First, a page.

Traveling in Europe, possible Pump issues

I have traveled many times abroad with an insulin pump and have never had problems with my pump, but am now wondering if any of you have ever had these issues:

  1. Has your pump ever stopped working and you had to go on to syringes? (This has never happened to me in 24 years on the pump.)
  2. Have you ever had issues with the G7 app not working and having to reload it on your phone? This is probably my biggest concern. (I just started on the G7 and found out you can’t download it again in Europe. )
  3. Can you get insulin in Europe with a prescription from US doctor or even without a prescription?
  4. If you use a Tandem SlimX, have you had any issues with obtaining or returning a loaner pump? If you had to use the Loaner Pump did you have any issues with setting it up or returning it back if used?

Any comments about traveling abroad and experiences regarding these issues would be welcomed.

I can only answer question #1 - I have occasionally switched to injections - sometimes people wait a pump break or they suspect the pump has an issue. My doctor gave me a scrip for basal pens and injections for meals, and instructions on how much to take and when - when going back on the pump especially you need to account for the duratiin time of the basal insulin you injected so you don’t overlap.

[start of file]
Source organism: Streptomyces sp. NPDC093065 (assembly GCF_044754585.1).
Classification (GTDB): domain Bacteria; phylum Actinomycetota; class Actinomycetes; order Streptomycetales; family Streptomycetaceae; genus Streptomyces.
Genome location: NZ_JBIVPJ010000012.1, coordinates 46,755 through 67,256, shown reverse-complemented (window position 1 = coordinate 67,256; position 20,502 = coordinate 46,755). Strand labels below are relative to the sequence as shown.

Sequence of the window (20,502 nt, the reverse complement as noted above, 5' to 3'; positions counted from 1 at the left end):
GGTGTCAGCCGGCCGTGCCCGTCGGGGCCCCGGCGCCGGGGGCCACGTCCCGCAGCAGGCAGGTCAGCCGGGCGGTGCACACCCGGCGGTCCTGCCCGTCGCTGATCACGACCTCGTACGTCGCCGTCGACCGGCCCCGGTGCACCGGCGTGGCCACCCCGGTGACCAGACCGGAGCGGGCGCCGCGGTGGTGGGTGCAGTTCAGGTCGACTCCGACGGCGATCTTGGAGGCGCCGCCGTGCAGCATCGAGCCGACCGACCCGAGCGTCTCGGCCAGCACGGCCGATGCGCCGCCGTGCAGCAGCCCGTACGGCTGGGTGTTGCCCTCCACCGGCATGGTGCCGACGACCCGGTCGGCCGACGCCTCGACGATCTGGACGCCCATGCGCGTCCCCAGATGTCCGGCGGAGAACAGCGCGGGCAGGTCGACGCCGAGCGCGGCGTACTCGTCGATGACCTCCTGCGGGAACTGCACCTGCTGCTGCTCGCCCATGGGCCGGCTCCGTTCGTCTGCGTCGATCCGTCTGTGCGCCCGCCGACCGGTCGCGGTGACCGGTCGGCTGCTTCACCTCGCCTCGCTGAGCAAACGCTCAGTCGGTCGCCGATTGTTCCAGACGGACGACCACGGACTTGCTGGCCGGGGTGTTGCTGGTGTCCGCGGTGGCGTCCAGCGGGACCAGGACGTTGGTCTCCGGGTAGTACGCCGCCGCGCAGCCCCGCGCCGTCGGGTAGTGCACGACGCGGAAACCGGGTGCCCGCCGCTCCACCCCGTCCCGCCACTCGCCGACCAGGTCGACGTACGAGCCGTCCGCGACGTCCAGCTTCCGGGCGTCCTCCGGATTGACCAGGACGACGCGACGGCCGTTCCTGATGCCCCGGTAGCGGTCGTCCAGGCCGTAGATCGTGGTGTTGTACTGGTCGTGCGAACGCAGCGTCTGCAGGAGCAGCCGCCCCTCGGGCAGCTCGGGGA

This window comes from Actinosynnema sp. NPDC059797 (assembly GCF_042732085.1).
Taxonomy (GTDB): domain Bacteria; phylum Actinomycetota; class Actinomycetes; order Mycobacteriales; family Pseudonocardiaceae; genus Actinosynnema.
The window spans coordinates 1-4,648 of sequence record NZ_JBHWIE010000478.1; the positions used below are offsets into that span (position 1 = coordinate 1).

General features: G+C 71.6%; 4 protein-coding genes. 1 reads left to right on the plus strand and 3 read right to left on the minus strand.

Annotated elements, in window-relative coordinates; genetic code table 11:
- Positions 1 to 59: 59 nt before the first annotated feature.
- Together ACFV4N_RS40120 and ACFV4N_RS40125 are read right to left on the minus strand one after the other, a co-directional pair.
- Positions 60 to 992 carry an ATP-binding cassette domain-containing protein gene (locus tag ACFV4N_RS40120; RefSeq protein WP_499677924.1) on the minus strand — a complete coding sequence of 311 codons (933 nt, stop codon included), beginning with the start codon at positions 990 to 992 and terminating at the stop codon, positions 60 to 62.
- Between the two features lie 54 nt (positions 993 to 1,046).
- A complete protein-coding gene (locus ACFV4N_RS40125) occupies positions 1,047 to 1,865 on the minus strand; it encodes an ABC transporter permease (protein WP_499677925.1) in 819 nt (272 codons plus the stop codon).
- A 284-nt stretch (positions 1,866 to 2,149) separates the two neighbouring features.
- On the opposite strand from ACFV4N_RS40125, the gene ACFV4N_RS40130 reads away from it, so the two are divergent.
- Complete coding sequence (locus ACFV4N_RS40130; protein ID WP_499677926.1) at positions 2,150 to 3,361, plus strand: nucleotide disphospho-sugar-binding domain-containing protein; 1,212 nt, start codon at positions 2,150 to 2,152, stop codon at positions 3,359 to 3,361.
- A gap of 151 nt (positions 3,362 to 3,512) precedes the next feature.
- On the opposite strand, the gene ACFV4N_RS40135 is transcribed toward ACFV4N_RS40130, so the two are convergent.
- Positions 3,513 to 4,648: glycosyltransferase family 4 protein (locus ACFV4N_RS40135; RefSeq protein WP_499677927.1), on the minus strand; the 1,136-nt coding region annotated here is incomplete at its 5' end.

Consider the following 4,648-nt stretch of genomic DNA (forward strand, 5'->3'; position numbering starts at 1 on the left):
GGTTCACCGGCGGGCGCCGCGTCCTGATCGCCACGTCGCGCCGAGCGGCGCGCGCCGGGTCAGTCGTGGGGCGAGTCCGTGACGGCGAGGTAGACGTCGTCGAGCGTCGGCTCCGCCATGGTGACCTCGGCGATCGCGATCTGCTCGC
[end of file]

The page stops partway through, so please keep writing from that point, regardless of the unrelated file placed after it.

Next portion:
Regarding downloading software - have you tried I using a VPN? It might enable you to access American software while you’re traveling - I don’t know, just thought I would suggest it.

Mary @mkenni, I haven’t traveled to Europe yet I can answer both questions #1 and #2 directly and offer information for #3.

Pump failure: I’ve had three pumps malfunction while in good old US of A and needed replacement; two MiniMed [Medtronic products] and one Tandem. After about six weeks of using the G7 app, an issue occurred [in USA] that required an app uninstall and reinstall. As a traveler you know how to set your phone sim cards to allow effective phone use while abroad.

The USA is one of the few countries that require a written doctor’s order for purchasing and using insulin. If you are unable to carry with you sufficient insulin, I suggest you check ahead of traveling and know if your insulin formulation [or acceptable substitute] will be available for purchase.

Keep in mind the adage: “If something can go wrong, it WILL go wrong”

I haven’t heard of any issues with loaner pumps through Tandem.